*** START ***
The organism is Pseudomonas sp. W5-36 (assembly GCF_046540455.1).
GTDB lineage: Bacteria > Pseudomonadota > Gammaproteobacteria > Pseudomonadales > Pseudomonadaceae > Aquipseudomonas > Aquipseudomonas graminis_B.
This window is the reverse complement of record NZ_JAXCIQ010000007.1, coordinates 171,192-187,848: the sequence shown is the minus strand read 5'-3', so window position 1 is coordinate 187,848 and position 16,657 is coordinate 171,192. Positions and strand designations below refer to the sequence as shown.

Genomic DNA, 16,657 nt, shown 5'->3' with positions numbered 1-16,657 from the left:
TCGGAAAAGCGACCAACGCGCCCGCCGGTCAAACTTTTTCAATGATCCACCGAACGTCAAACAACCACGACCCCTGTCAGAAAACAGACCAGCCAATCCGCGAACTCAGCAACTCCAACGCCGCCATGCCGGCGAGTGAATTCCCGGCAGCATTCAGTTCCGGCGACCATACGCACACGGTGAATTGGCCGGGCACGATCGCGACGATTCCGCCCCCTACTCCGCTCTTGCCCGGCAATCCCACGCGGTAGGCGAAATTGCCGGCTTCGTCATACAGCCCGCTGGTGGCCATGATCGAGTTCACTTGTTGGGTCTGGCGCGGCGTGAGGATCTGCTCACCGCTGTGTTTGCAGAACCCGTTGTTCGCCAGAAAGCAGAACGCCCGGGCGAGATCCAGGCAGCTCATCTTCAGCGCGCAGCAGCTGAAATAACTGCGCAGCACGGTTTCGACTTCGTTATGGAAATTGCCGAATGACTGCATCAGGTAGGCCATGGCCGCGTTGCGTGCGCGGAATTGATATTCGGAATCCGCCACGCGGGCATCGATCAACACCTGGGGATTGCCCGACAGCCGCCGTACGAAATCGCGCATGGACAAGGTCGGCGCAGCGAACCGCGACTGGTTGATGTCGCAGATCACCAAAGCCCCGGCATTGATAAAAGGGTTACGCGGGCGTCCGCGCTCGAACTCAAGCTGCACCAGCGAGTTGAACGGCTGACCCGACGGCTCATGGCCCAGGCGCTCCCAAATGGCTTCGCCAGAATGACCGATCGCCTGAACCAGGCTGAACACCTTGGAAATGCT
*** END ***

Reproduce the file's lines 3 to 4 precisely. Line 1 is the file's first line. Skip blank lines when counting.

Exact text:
This window is the reverse complement of record NZ_JAXCIQ010000007.1, coordinates 171,192-187,848: the sequence shown is the minus strand read 5'-3', so window position 1 is coordinate 187,848 and position 16,657 is coordinate 171,192. Positions and strand designations below refer to the sequence as shown.

Genomic DNA, 16,657 nt, shown 5'->3' with positions numbered 1-16,657 from the left: